A few weeks ago, we wrote about two juvenile Western Gulls who were saved thanks to the fast action of the Vallejo Police, the U.S. Coast Guard and International Bird Rescue staff. The gulls were spotted at the Vallejo Marina entangled together in fishing line, mired in mud and facing a rising tide that would have drowned them.
One of the birds had a severely swollen wing and a foot injury requiring surgery. As both birds were caked in mud upon intake, they received warm baths, pain medication, antibiotics and lots of fish.
The free fish and caring treatments didn’t endear them to staff and volunteers, however. “It was apparent that once they started to feel better, not only didn’t they like each other, but also they didn’t like being around us, fish or no fish,” said Michelle Bellizzi, rehabilitation manager at International Bird Rescue’s San Francisco Bay Area center in Cordelia. “They didn’t even look back when they were released!”
The gull with lesser complications was released last week, while the other that had undergone surgery was released earlier this week at Ft. Baker.
Special thanks to the Coast Guard and Mike Jory of the Vallejo Times-Herald for documenting their rescue and bringing front-page attention to the misery that fishing tackle can cause birds and other marine animals.
On Tuesday, two of our San Francisco Bay Area wildlife care center staffers, Isabel Luevano and Cheryl Reynolds, were dispatched for a rescue effort involving two Western Gulls tangled together in fishing line. Here, Luevano recounts the successful capture of the birds with the fantastic help of the U.S. Coast Guard. Photos by Cheryl Reynolds.
Yesterday around 2:30 pm, the clinic received a phone call from Vallejo Police about two gulls that were entangled with each other by fishing line. Animal control services were unable to help the birds since they were about 20 feet out in the water. Knowing the area, [San Francisco Bay Area center staffer] Cheryl and I offered to scope out the scene. We grabbed a kennel, some towels and a net with an extension.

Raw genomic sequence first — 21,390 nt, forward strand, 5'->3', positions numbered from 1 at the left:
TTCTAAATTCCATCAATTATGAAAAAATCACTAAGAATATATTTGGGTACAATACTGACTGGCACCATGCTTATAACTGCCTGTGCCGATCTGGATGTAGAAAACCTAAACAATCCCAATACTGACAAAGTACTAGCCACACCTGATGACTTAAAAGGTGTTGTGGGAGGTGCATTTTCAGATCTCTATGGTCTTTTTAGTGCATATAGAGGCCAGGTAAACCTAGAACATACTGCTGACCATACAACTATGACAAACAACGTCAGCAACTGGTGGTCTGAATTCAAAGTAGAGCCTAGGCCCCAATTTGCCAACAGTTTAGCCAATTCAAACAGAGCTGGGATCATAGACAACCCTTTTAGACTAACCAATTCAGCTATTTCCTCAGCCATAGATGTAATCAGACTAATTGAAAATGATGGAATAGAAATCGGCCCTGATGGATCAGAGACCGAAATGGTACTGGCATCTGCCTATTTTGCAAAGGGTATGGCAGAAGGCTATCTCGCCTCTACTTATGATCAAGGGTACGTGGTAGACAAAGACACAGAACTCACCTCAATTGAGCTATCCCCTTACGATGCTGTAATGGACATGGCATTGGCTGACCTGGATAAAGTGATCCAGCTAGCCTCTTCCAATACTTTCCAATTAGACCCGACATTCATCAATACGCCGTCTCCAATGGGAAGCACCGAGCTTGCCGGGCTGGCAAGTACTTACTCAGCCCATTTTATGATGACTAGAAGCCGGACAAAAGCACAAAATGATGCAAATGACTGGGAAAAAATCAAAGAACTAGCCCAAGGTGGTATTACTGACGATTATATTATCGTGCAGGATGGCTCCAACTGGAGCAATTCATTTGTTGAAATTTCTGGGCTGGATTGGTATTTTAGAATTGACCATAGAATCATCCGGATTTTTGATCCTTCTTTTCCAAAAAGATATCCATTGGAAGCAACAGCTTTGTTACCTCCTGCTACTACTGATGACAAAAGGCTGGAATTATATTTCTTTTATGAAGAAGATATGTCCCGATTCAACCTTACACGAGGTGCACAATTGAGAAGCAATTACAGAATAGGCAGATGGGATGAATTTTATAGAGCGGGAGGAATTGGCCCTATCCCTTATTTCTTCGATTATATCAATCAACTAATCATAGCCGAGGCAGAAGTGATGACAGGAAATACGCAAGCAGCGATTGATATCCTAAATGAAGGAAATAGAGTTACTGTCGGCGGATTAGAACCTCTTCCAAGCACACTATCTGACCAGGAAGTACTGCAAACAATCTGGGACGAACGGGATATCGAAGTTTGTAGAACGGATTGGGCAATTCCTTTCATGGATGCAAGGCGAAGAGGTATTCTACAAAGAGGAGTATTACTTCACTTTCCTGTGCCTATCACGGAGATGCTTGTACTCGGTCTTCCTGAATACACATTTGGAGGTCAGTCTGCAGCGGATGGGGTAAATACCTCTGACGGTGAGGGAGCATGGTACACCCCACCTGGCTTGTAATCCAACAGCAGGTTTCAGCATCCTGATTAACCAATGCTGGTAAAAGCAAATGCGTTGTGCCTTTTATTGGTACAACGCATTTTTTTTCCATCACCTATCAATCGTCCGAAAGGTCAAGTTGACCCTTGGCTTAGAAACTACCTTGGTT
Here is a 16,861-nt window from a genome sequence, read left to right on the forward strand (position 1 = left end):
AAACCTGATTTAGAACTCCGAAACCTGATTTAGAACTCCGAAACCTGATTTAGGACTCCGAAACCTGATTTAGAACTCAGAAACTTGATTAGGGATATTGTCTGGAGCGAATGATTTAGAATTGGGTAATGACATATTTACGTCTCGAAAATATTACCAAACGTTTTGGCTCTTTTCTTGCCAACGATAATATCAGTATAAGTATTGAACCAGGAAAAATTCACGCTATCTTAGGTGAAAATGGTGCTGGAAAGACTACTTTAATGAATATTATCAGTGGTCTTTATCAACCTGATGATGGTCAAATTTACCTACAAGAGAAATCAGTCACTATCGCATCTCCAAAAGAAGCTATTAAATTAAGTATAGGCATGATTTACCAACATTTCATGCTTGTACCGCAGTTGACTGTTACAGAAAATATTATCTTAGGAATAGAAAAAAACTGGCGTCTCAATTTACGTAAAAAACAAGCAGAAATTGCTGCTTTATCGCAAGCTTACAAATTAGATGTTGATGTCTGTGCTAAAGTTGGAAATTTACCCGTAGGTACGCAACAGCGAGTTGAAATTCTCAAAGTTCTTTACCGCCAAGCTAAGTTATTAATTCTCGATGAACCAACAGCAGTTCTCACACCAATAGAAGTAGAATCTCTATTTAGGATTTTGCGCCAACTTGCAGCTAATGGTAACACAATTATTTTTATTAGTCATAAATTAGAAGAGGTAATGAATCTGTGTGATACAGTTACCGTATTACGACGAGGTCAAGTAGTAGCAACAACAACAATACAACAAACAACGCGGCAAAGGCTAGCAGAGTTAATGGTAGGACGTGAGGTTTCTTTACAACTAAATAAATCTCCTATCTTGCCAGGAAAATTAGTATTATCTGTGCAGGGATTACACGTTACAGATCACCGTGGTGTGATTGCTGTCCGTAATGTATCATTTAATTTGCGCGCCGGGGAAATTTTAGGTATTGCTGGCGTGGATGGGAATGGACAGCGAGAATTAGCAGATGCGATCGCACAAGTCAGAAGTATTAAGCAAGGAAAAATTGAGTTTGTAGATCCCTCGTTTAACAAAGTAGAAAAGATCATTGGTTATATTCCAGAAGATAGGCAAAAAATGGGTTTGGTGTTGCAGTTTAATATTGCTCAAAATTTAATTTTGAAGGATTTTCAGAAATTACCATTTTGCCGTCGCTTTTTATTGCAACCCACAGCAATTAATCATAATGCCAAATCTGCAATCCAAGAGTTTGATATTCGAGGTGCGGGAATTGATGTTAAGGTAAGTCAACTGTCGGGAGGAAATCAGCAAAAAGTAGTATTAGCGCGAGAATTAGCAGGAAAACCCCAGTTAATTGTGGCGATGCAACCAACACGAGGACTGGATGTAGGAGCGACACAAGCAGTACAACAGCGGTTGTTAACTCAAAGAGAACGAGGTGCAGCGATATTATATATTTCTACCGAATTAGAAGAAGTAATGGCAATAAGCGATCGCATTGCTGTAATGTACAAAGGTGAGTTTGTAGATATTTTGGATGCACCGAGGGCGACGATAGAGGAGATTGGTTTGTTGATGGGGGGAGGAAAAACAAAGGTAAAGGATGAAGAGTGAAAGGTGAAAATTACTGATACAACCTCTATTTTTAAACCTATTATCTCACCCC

Before we left the clinic in Cordelia, we received word from the police that the Coast Guard was also notified since the birds were far into the water.
Once Cheryl and I arrived on the scene, I received a phone call from the Coast Guard telling me that a group of officers would be helping in the rescue. Once I saw the birds in distress, I realized that this rescue would be bigger then me, a kennel and a net.
The two birds were stranded on the low-tide mud flats of the Vallejo Marina. Behind them, we could see by their footprints just how far the birds had managed to drag themselves as they tried to get away from members of public. The area where the gulls were located looked to be about a 15-foot drop from the walkway, which at normal tide levels is completely submerged in about 10 to 15 feet of seawater.
U.S. Coast Guard to the rescue.
Trudging through the mud flats to save the entangled gulls.
At this point, we had met up with four or five Coast Guard officers suited up for action. Attempting to use wood planks to navigate the mud flats, they were sinking almost thigh-deep into the mud, and ended simply trudging through the sludge. One of the officers was then able to reach the gulls with our extended net. He secured them into the kennel and raised them up to safety.